4 MIN READ
On the morning of September 18, 2018, three years after the promulgation of Nepal’s new constitution, Prime Minister Khadga Prasad Sharma Oli tweeted “On the joyous occasion of the Constitution Day, I extend my congratulations and best wishes to all Nepali brothers and sisters living in the country and abroad.” He added, “I also call on all political party leaders and citizens of the country to get involved, with a cooperative mindset, in achieving our national goals of development and prosperity.”
The “joyous occasion” was marked by many in the Kathmandu valley and beyond with much fanfare: balloons, singing, salutes and all. But many others saw it as a day of mourning—a somber reminder of the fact that decades of democratic movements that many had lost their lives in had culminated in a document that thwarted the aspirations of marginalized communities to see a system of governance that was of, by and for them.
For many Madhesis across the country, Asoj 3 is not Constitution Day, but “black day,” a day to mark the fact that framers of the new constitution in the country think them to be not Nepali enough. The specifics of what Madhesis are unhappy with in the constitution have been discussed over the past three years—citizenship clause that discriminates against women, the gerrymandering at the heart of the federal structure, and a general commitment to the most exclusionary form of Brahmanism that is manifest in quotas for Khas Arya.
Efforts to subvert the narrative of a single, sovereign, Nepal united by the “most democratic, best Constitution in the world” are aplenty, and Asoj 3 this year was marked by some commemorative events that were anything but celebratory. There was a well attended “black day” rally organized by Rastriya Janata Party Nepal (RJPN) in Janakpur, a silent protest in Maitighar Mandala in Kathmandu where multiple people were arrested, and a two-day discussion program jointly organized by the Center for Social Inclusion & Federalism, Sano Paila, and Yuwa Sashakti Sangh Nepal in Birgunj.
Views that speakers expressed at the event in Birgunj encapsulated many of the debates that continue to be had about the viability of the constitution. Former Speaker of the House of Representatives, Daman Nath Dhungana asserted that despite its problems, there was enough worth preserving in the constitution that campaigning for amendments was the way forward, while political analyst CK Lal [disclaimer: he is my father] likened the document as it stands to a dead cow taken to the veterinarian. Doctors looking at individual parts might point to poor cardiovascular health, bad lung functioning, pallid skin, and any number of things that might be wrong. Ultimately, however, a corpse is a corpse, and no matter how diligent and well-intentioned efforts to salvage the body may be—the dead cow will remain dead. For Lal, a complete rewriting was the only option left.
Speakers also discussed the legacy of the Madhesh Andolan in great detail, and it was clear that wounds from three years ago remain fresh for those who took part in the protests. Lal Babu Patel, a Parsa native who was shot by a police officer while protesting in Birgunj, expressed great disappointment in the political developments post 2015. He was not only angry at the government for refusing to make substantial changes despite people losing their lives for the cause, but also, Madhesi politicians who had encouraged thousands of people to put their lives on the line, only to sell-out and participate in the discriminatory system by joining the government.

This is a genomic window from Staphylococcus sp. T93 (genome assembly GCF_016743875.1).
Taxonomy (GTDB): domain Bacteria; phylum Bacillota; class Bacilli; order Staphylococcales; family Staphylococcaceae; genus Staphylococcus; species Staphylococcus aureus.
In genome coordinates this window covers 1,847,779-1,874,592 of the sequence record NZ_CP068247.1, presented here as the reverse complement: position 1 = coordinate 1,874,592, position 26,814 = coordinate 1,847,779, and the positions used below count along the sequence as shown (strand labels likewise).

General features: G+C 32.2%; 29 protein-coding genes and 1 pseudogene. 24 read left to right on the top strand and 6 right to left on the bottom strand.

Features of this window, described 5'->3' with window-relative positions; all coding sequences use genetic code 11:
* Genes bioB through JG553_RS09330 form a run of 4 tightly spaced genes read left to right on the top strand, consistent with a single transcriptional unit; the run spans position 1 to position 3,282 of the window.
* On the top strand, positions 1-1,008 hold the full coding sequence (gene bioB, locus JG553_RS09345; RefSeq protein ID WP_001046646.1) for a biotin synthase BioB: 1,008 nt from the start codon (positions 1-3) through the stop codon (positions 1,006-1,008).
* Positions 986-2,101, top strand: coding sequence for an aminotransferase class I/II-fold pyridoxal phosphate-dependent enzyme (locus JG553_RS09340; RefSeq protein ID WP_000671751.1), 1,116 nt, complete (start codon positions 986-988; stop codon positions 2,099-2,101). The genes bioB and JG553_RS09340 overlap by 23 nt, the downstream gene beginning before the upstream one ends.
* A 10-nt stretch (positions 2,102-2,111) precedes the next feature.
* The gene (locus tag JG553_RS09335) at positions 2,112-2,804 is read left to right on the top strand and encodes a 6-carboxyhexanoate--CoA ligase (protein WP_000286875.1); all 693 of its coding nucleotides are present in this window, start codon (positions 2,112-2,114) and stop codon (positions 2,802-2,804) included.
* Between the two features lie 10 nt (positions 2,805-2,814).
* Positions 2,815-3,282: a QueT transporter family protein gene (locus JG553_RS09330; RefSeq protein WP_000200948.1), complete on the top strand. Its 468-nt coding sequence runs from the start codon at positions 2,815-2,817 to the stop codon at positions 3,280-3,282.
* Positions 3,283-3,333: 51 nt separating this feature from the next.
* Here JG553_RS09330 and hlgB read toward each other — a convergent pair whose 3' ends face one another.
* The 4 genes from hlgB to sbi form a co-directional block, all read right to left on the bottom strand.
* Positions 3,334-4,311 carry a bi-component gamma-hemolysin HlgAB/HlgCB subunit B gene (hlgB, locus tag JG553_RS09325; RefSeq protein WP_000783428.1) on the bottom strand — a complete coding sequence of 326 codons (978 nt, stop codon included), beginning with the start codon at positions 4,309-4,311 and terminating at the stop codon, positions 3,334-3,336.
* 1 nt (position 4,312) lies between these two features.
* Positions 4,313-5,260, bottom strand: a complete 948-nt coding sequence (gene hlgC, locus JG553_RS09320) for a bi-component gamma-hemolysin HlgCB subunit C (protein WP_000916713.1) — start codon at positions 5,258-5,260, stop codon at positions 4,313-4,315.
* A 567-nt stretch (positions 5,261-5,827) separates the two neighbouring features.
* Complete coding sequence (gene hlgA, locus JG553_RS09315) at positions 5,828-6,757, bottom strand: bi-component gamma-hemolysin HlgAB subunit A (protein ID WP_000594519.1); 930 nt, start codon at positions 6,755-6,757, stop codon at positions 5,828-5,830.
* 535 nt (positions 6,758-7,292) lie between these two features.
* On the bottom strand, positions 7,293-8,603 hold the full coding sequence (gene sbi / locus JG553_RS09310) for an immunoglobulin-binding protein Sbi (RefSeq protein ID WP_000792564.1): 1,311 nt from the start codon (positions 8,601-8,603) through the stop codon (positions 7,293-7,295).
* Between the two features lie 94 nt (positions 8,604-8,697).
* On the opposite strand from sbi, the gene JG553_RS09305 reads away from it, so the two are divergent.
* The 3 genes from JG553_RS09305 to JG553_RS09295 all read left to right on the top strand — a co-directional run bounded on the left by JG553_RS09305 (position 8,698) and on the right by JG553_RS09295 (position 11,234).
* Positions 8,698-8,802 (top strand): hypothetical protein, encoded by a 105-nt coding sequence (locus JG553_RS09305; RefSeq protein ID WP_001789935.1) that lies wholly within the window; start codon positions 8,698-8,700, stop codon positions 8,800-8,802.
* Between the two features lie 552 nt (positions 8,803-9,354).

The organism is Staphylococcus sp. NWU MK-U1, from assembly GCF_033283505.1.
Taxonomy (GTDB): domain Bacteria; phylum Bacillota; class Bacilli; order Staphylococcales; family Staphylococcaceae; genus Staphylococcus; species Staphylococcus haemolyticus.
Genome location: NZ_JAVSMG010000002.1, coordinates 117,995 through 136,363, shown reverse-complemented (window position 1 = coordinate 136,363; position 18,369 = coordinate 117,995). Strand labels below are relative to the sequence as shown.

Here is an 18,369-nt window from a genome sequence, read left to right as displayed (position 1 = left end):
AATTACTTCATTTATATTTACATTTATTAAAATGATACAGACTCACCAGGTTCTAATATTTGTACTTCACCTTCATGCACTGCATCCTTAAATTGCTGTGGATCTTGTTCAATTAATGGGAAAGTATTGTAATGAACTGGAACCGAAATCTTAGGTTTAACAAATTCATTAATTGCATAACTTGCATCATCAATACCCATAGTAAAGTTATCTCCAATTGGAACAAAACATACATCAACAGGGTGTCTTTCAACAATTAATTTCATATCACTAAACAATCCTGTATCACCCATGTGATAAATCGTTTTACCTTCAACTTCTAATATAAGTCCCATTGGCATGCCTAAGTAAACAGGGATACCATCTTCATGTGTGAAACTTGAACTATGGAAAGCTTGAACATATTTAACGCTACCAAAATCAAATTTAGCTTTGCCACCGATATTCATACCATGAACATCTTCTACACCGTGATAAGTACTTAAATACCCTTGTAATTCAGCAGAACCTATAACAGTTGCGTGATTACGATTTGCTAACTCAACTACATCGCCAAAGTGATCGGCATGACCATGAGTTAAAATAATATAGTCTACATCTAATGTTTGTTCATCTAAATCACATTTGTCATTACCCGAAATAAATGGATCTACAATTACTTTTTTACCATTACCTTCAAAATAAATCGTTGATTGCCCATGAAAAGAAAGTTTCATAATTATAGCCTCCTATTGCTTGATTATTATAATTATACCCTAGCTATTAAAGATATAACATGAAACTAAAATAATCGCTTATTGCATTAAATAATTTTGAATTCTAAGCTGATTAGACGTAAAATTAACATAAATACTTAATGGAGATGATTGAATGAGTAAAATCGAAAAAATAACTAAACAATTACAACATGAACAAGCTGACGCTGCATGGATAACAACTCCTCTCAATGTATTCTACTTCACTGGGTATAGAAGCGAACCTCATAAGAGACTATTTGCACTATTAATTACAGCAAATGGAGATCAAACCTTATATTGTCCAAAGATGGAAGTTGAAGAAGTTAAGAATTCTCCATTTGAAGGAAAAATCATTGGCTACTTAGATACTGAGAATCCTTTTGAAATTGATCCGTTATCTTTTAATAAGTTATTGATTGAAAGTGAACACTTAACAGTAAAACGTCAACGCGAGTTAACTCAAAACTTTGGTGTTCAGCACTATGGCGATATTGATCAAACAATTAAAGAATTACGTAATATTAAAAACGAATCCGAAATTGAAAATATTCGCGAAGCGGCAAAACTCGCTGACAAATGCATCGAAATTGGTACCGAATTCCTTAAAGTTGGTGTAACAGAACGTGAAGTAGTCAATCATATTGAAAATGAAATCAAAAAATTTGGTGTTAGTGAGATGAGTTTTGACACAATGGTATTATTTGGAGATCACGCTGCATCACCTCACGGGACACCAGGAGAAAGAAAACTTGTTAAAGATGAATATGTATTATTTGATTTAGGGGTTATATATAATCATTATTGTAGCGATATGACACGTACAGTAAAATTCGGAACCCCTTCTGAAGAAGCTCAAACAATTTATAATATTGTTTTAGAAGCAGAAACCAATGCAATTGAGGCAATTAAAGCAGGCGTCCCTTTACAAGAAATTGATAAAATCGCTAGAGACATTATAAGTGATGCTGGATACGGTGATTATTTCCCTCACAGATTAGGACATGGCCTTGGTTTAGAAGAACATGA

Portrayals of Madhesis in mainstream Nepali media were critiqued, with speakers talking about how apathetic and sometimes downright cruel media coverage of the protests had been in 2015. Journalist Dewan Rai pointed to how difficult it was to get perspectives from minority ethnic groups in newsrooms when the newsrooms were filled with upper-caste, Khas-Arya journalists, many of whom misunderstood the issues that were being raised. Speakers raised the point that newsrooms needed to become more diverse in order for media coverage of events to become more balanced.
Luminaries ranging from litterateur Khagendra Sangraula to political thinker Pradip Giri and and RJPN leader Mahant Thakur to scholar-activist Bhaskar Gautam, among a host of other activists, scholars, journalists and politicos expressed concern at the divisive state of Nepali politics today. While some were optimistic about the possibility of reconciliation, many speakers expressed concern about Madhesi anger simmering silently—when it might erupt again is anybody’s guess.
For those who understand the constitution to be a reification of the status quo and a hoarding of political, economic and social power by historically privileged Khas-Arya groups, it isn’t just that there are specific issues in the constitution that are unfair to Madhesis, Janjatis, Dalits, religious minorities and women.
When the Prime Minister talks about how “movements for democracy have already achieved their desired goals” and “the country can’t be made a ‘guinea pig’ in the name of rights,” what Madhesis hear is a simple but resounding “This country is ours, you don’t matter.” Till substantial changes make the perception of the constitution change for those who feel excluded, it appears as though Asoj 3 will continue to be “black day” for a significant portion of the Nepali population.
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